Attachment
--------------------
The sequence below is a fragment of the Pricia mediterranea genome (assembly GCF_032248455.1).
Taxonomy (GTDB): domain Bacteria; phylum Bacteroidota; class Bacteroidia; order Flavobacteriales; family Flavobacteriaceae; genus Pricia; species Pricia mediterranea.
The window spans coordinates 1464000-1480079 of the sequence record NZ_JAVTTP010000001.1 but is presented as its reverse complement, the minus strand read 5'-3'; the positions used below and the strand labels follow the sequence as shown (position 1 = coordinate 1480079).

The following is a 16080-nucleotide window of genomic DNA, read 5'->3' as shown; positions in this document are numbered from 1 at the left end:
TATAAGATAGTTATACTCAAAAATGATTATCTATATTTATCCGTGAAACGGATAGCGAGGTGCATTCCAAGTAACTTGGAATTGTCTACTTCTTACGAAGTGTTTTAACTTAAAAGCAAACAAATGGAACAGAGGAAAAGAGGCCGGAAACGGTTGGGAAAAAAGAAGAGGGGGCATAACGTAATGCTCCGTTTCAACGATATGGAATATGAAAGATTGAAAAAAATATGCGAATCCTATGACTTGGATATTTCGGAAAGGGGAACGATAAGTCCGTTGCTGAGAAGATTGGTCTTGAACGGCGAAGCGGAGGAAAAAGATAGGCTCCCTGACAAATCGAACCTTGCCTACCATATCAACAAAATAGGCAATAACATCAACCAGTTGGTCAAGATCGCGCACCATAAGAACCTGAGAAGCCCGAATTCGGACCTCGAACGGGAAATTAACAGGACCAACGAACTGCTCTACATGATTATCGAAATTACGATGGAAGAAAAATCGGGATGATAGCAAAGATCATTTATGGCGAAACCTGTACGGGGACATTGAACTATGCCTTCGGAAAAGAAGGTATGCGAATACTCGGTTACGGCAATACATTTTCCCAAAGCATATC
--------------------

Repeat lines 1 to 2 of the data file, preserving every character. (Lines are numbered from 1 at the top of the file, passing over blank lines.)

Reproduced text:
The sequence below is a fragment of the Pricia mediterranea genome (assembly GCF_032248455.1).
Taxonomy (GTDB): domain Bacteria; phylum Bacteroidota; class Bacteroidia; order Flavobacteriales; family Flavobacteriaceae; genus Pricia; species Pricia mediterranea.